All the points matter, but there’s certainly some extra incentive to making the divisional games count. Drop a clean pair to someone breathing down your back, and it has the chance to burn you in the standings come mid-April. If Toronto isn’t going to catch up to the Tampa Bay Lightning (something we shouldn’t rule out juuuust yet), then the Boston Bruins are a team they definitely have to worry a little about when they face them throughout the year.

Tonight didn’t go perfectly for them, but they certainly avoided catastrophe and still made a positive stride, coming out of the game with a 3-2, come from behind overtime win.



5v5 Possession: % of shots taken towards the net (Corsi, CF%) taken while the player is on the ice.

Game Score: A single-game performance metric created by Dom Luszczyszyn. Read about the methodology behind it here.


The Leafs have had a thing for contested goals lately; probably a byproduct of getting players into the slot in punches. Today was no exception, as both Nazem Kadri and James Van Riemsdyk believed they got the last touch on Toronto’s first goal of the game. Van Riemsdyk, ultimately, was the one who got credit.

Stride Away

This interference penalty to Jake Gardiner nearly looked like it would cost the game, already down by one with under five minutes to go in the third period. It was a very 50/50 looking one when it happened, but this time, Van Riemsdyk got the last touch.

The Shift

From James van Riemsdyk winning the footrace behind the net to the very same JVR tapping in his second of the night, the Leafs had the puck basically uninterrupted for 1:06 in the offensive zone. It was almost like watching Homer Simpson box, in the sense that they let their opponents chase them until they were gassed out and struck in their most vulnerable moment.

Clutch Patty

I was having a conversation with one of my friends yesterday about what makes a clutch player, and we agreed that a lot of it is self-fulfilling. Players that are known to be big-game players play on teams that play in more big game situations, and are constantly given opportunities to prove themselves.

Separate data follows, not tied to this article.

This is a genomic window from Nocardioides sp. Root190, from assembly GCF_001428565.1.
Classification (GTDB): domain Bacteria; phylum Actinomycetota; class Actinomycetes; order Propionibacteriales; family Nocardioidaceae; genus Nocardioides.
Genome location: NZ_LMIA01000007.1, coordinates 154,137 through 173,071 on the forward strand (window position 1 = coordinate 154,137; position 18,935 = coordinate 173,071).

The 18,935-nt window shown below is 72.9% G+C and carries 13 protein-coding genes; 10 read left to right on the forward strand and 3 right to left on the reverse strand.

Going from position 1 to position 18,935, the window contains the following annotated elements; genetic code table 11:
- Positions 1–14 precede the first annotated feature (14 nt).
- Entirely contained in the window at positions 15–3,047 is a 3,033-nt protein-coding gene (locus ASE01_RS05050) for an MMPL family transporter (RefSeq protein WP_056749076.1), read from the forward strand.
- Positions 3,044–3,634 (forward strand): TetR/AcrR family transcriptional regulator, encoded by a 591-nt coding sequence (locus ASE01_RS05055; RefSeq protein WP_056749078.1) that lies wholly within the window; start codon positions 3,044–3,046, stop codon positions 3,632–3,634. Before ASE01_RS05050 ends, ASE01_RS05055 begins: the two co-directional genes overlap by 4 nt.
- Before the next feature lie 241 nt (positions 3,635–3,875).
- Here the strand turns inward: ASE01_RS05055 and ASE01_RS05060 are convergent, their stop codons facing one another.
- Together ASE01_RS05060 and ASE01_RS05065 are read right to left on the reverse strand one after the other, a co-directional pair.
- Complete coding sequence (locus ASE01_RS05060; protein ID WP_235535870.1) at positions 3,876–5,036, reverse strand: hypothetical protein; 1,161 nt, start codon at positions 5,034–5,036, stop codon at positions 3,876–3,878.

In a sense, this is what happens with Patrick Marleau a lot; the Sharks were very good for most of his career, and he was their go-to scorer for much of his tenure, so it was inevitable that he’d get a lot of game winners.

That sort of applies to tonight’s overtime tally, though I have to imagine having the fast skating dude on the ice while Auston Matthews was hurt goes just as far as reputation.

Moving On Up

I’d like to see more of this from Nikita Zaitsev this year. He seems to be at his worst when trying to immediately give up the puck in the defensive zone; it leads to giveaways, suicide passes, puck over glass penalties, or, in the best case, failed dump and chases.

This carry-out? Maybe he held on a bit long, but using his wheels to advance the puck comfortably is no doubt better for the team.

Not So Edgy

Mitch Marner had a shift where the edges on his skates just weren’t going his way, yard-saleing himself twice in the span of about 20 seconds. A poor or worn out sharpening is probably at least a little bit responsible, but it also seemed like the ice wasn’t super great to latch onto tonight either. A lot of players were fighting their balance and a lot of pucks were bouncing.

That’s one of the issues with the Air Canada Centre being such an active venue; you can’t keep it distinctly prepared as a rink. Hopefully this doesn’t come back to haunt them down the stretch; a distinct possibility if them and the Raptors go on parallel runs.

Game Saver

As fun as the overtime goal was, we’re not talking enough about the play just before it. Sure, David Pastrnak could’ve done a little more (or, really, a little less) to ensure that he’d get through a little cleaner, but Marner made an excellent read and carry before his fake-shot-pass that led to the winner.

Coming Up Next

The Leafs are shipping up to Boston tomorrow night, in search of a rematch. Auston Matthews will remain out, Curtis McElhinney is expected to start in goal, and everything else should remain largely the same. It’s your usual 7:00 on Hockey Night In Canada puck drop.

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